Ohio Motor Vehicle Bill of Sale Form


An Ohio motor vehicle bill of sale form establishes an ownership transfer between sellers and buyers, serving as a vital document in vehicle transactions. It contains details such as the car’s make, model, VIN, purchase price, and signatures, which provide security for both parties. Although not required for title transfer in Ohio, utilizing a bill of sale is highly advised to maintain precise records. Odometer disclosure statements, another critical element of the deal, accompany these forms for vehicles under ten (10) years old.

  • Statutes: Chapter 4501:1-7
  • Signing Requirements: The purchaser and the previous owner must affix their signatures on the document.

What is an Ohio Car Bill of Sale?

An Ohio car bill of sale serves as a helpful tool in calculating sales tax and other fees during registration. To ensure a seamless transaction, both buyer and seller should verify the accuracy of the information provided on the form. Additionally, both parties should retain copies of the completed bill of sale for future reference or potential disputes. By adhering to these best practices, individuals can successfully navigate the process.

What are the Buyer’s Tasks?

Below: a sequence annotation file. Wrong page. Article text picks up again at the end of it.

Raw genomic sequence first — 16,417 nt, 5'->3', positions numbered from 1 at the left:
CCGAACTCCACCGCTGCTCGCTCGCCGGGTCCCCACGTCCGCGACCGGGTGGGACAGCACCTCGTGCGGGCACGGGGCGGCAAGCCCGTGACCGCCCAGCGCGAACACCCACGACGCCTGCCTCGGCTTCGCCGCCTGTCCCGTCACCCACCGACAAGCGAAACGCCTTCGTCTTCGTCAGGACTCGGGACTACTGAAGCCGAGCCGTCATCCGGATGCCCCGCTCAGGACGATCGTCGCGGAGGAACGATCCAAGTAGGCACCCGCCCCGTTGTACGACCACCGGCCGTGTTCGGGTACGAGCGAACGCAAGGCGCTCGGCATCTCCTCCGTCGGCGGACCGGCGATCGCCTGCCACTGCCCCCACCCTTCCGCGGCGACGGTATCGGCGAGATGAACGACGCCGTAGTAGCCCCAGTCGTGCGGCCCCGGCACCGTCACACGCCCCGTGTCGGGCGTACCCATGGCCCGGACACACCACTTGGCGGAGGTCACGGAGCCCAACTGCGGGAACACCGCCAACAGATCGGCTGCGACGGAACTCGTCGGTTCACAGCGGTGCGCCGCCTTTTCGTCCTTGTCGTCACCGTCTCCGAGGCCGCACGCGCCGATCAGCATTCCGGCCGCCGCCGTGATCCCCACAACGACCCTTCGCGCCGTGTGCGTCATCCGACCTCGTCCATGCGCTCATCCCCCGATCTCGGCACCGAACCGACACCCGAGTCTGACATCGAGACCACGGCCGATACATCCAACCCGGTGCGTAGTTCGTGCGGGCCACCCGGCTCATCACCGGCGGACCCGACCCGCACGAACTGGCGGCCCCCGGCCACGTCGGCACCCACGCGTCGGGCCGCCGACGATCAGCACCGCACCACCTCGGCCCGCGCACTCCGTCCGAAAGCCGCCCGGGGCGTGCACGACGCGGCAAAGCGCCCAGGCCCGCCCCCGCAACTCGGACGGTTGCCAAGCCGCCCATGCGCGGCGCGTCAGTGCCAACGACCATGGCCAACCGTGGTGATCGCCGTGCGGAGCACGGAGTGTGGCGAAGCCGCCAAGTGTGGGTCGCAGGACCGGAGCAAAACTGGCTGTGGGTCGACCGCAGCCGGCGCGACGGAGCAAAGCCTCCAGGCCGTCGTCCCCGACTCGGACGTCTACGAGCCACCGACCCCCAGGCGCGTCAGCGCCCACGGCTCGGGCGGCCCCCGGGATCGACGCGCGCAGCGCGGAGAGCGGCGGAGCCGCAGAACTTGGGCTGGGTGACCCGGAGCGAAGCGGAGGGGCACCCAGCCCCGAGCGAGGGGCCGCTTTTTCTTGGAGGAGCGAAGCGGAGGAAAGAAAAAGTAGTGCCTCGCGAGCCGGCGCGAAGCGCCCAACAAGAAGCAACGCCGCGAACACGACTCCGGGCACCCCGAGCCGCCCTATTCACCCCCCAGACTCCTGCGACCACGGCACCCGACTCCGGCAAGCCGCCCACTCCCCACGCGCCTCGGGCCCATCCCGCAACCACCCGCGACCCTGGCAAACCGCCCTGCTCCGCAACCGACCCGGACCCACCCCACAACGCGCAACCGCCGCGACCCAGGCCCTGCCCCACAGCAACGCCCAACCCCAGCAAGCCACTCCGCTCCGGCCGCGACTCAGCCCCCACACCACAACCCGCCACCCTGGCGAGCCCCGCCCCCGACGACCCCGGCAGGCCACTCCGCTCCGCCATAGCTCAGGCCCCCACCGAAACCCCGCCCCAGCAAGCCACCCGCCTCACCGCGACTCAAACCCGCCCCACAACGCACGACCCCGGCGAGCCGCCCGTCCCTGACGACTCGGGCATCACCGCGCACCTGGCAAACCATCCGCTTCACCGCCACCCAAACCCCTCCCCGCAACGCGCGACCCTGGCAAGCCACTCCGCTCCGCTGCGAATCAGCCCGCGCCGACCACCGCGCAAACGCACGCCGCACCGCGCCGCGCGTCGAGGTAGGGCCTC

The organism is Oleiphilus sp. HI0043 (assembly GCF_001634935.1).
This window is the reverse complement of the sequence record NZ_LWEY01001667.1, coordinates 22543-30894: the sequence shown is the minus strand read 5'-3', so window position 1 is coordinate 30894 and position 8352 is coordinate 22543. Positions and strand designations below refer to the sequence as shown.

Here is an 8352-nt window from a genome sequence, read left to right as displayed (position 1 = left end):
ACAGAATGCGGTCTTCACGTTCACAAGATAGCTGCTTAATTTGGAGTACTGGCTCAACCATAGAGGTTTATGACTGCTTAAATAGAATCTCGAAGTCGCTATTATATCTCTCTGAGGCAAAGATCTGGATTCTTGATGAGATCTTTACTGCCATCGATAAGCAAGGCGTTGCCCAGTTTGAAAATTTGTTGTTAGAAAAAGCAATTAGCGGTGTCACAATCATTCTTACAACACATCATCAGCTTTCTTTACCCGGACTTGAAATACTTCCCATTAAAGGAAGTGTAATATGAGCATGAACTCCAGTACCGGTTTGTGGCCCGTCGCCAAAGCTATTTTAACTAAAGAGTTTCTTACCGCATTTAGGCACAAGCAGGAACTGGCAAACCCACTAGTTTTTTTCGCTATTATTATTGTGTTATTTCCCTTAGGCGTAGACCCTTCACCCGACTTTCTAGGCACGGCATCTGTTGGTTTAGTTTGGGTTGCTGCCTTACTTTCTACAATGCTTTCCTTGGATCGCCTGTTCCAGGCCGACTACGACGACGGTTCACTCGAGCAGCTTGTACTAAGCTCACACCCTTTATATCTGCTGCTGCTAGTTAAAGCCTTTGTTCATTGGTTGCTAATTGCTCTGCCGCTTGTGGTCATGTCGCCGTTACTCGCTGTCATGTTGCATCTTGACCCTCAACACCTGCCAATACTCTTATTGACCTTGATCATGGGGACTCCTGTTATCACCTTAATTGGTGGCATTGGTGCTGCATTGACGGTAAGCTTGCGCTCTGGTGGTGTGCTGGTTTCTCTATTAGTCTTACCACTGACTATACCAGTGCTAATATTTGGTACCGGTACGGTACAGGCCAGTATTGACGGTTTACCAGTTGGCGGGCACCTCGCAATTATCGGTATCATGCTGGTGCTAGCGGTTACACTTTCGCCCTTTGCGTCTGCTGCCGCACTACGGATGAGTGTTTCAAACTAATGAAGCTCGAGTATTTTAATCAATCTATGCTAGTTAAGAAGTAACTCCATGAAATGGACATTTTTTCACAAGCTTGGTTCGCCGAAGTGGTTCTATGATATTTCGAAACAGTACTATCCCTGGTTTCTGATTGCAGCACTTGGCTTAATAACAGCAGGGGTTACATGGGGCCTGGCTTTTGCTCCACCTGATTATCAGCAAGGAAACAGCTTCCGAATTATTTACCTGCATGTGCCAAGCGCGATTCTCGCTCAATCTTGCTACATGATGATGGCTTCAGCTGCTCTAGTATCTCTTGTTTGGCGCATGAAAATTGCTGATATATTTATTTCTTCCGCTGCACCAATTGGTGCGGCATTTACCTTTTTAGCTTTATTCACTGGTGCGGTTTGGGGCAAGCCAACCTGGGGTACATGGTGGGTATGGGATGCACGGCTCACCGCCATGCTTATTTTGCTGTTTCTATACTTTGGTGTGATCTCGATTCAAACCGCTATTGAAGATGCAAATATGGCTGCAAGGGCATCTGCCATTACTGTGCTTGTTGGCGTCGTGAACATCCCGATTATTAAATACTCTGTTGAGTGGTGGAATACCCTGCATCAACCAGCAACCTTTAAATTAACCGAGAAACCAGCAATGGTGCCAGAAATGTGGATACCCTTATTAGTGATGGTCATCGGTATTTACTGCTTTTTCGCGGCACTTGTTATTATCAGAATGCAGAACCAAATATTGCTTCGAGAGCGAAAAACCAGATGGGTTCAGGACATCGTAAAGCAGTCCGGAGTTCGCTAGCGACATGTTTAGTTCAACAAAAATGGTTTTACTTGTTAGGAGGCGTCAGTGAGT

Before, during, and after purchasing a vehicle in Ohio, the buyer needs to complete several steps to ensure a smooth and legal transaction:

Before purchasing a vehicle:

  1. Research the vehicle’s history, including any past accidents, recalls, or title issues, using the vehicle identification number (VIN).
  2. Inspect the vehicle thoroughly or have it checked by a professional mechanic.
  3. Check the vehicle’s title to verify the seller’s ownership and ensure it does not have liens. 
  4. Obtain proof of insurance for the vehicle.

During the purchase:

  1. Complete an Ohio motor vehicle bill of sale form with the seller, including details like make, model, VIN, purchase price, and signatures.
  2. Obtain the vehicle’s title from the seller, correctly filled out and signed by both parties.
  3. Vehicles under ten (10) years old require both parties to provide and sign an odometer disclosure statement.
  4. Negotiate the purchase price, and finalize the payment method and terms.

After purchasing the vehicle:

  1. Obtain a temporary registration/tag (if purchasing from a private seller) to legally drive the vehicle until the completion of the title transfer and permanent registration.
  2. Visit the local Ohio Bureau of Motor Vehicles (BMV) office within thirty (30) days of the purchase to transfer the title name, register the vehicle, and pay any applicable sales tax and fees.
  3. Submit the required documents, including the signed title, bill of sale, proof of insurance, and odometer disclosure statement (if applicable).
  4. Obtain new license plates for the vehicle (if not provided by the dealer).
  5. Retain copies of all transaction documents, such as the bill of sale and title, for future reference or potential disputes.